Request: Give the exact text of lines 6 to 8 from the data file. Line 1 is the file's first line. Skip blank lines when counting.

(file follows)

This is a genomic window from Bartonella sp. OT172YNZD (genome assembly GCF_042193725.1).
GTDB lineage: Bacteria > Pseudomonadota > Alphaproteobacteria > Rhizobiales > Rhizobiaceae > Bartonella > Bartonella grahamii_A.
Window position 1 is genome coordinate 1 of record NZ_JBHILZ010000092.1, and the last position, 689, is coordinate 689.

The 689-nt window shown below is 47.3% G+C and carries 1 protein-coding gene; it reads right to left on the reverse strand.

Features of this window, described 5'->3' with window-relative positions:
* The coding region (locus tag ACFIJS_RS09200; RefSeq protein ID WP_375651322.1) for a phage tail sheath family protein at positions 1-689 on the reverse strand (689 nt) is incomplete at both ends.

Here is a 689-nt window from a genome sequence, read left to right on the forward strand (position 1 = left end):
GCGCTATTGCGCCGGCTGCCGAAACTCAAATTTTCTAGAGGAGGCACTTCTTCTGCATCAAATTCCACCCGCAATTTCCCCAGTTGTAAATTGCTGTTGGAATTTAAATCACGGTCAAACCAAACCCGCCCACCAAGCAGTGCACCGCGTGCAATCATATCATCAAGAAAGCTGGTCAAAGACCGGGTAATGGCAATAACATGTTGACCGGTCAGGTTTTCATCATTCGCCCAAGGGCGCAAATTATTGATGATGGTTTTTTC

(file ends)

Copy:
* The coding region (locus tag ACFIJS_RS09200; RefSeq protein ID WP_375651322.1) for a phage tail sheath family protein at positions 1-689 on the reverse strand (689 nt) is incomplete at both ends.

Here is a 689-nt window from a genome sequence, read left to right on the forward strand (position 1 = left end):
GCGCTATTGCGCCGGCTGCCGAAACTCAAATTTTCTAGAGGAGGCACTTCTTCTGCATCAAATTCCACCCGCAATTTCCCCAGTTGTAAATTGCTGTTGGAATTTAAATCACGGTCAAACCAAACCCGCCCACCAAGCAGTGCACCGCGTGCAATCATATCATCAAGAAAGCTGGTCAAAGACCGGGTAATGGCAATAACATGTTGACCGGTCAGGTTTTCATCATTCGCCCAAGGGCGCAAATTATTGATGATGGTTTTTTC